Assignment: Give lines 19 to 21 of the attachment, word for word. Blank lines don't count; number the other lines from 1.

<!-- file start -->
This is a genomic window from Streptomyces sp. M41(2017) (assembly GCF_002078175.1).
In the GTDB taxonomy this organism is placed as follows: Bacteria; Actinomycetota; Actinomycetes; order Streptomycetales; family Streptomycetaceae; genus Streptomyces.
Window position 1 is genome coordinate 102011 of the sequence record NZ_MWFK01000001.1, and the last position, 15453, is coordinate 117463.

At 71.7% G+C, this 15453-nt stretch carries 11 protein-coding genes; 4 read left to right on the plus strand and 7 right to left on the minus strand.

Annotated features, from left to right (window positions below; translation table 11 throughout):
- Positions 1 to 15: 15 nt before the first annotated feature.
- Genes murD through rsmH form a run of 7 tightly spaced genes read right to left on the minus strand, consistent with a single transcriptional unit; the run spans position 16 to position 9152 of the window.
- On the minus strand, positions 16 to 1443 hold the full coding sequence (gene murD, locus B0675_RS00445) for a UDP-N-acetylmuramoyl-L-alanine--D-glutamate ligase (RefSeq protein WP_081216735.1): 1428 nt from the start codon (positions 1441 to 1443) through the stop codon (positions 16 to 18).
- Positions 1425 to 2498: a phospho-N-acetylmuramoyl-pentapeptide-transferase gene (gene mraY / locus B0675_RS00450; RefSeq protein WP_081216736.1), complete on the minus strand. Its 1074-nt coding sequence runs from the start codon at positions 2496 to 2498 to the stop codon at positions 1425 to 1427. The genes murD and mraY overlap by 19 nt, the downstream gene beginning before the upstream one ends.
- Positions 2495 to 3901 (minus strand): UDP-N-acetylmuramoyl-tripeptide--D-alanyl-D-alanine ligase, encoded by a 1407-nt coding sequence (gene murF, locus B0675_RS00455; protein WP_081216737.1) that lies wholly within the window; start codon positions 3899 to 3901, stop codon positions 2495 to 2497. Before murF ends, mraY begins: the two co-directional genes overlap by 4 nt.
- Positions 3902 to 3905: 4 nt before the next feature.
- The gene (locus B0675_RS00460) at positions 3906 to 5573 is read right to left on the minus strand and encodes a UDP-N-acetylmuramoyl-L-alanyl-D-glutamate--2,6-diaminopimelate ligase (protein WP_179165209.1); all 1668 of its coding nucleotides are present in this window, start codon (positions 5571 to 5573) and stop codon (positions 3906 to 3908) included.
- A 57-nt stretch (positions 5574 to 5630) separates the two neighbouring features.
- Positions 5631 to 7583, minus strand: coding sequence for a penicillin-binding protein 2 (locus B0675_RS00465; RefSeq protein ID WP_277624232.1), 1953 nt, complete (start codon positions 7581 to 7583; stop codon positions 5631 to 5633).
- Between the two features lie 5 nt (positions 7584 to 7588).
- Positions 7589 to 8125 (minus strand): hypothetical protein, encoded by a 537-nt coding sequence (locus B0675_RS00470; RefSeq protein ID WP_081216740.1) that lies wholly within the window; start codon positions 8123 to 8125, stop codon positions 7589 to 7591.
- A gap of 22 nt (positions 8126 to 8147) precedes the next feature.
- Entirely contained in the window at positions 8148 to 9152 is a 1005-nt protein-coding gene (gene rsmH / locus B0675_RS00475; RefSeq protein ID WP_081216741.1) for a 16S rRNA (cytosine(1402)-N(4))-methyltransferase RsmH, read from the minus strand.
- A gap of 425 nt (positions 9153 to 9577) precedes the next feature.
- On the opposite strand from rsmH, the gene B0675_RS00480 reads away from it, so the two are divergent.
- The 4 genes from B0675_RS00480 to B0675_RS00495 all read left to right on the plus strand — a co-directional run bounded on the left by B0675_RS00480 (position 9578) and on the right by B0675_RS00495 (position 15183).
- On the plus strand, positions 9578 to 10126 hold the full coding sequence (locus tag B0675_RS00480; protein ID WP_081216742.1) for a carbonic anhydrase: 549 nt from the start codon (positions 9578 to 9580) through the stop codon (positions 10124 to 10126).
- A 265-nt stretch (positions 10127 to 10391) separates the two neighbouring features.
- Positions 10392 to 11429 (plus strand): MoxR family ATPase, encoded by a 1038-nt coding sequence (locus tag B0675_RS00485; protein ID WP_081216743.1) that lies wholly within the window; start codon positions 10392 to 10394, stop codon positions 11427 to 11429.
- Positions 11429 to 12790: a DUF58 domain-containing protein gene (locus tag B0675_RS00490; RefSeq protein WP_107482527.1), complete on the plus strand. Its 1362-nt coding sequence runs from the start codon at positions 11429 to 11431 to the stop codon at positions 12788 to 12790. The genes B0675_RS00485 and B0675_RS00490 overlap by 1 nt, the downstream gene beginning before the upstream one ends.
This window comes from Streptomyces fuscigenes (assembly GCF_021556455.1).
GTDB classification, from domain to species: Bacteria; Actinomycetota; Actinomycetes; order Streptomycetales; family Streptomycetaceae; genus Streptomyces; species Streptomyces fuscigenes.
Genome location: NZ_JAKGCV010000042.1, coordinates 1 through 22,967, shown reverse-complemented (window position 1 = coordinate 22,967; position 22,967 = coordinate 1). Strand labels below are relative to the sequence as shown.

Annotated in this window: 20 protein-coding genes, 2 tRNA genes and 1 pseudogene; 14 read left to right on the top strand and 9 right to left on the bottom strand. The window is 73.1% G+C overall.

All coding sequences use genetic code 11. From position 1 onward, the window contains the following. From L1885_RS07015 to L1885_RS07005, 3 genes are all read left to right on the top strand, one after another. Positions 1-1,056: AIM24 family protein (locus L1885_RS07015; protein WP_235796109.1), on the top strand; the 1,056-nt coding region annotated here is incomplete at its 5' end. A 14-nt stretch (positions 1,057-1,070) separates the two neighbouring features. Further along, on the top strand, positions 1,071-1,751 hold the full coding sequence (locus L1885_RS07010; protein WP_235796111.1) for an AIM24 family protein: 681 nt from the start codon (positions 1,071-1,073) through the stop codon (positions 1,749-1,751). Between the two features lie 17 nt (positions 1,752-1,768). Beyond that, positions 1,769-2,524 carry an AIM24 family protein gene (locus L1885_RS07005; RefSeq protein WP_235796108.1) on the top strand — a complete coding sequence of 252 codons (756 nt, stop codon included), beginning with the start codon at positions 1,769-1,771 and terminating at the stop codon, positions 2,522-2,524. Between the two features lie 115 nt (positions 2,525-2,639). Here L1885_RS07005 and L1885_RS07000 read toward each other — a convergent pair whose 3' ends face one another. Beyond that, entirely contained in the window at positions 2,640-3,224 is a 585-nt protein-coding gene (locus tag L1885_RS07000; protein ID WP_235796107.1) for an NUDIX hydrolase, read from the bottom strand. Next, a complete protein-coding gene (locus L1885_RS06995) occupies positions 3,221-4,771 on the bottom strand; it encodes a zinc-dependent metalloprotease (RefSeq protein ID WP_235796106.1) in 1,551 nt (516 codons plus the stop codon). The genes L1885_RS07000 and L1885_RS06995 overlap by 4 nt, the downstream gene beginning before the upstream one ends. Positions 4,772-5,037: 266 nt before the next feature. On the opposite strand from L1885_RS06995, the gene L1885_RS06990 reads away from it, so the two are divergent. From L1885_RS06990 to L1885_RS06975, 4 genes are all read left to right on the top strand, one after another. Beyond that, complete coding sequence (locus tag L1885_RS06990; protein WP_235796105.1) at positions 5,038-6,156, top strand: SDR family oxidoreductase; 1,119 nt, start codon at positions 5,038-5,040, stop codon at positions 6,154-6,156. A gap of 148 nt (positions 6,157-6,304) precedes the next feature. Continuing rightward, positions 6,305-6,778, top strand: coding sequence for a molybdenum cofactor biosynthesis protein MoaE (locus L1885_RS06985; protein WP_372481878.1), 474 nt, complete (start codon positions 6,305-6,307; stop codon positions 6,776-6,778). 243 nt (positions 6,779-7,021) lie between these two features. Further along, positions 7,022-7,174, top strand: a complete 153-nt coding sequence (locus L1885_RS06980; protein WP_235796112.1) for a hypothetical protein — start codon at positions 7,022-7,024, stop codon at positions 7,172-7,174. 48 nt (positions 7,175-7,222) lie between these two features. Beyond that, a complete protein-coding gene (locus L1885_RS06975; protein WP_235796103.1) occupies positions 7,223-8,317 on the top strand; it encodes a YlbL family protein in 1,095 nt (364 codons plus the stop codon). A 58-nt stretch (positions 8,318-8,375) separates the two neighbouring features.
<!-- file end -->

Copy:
- A gap of 425 nt (positions 9153 to 9577) precedes the next feature.
- On the opposite strand from rsmH, the gene B0675_RS00480 reads away from it, so the two are divergent.
- The 4 genes from B0675_RS00480 to B0675_RS00495 all read left to right on the plus strand — a co-directional run bounded on the left by B0675_RS00480 (position 9578) and on the right by B0675_RS00495 (position 15183).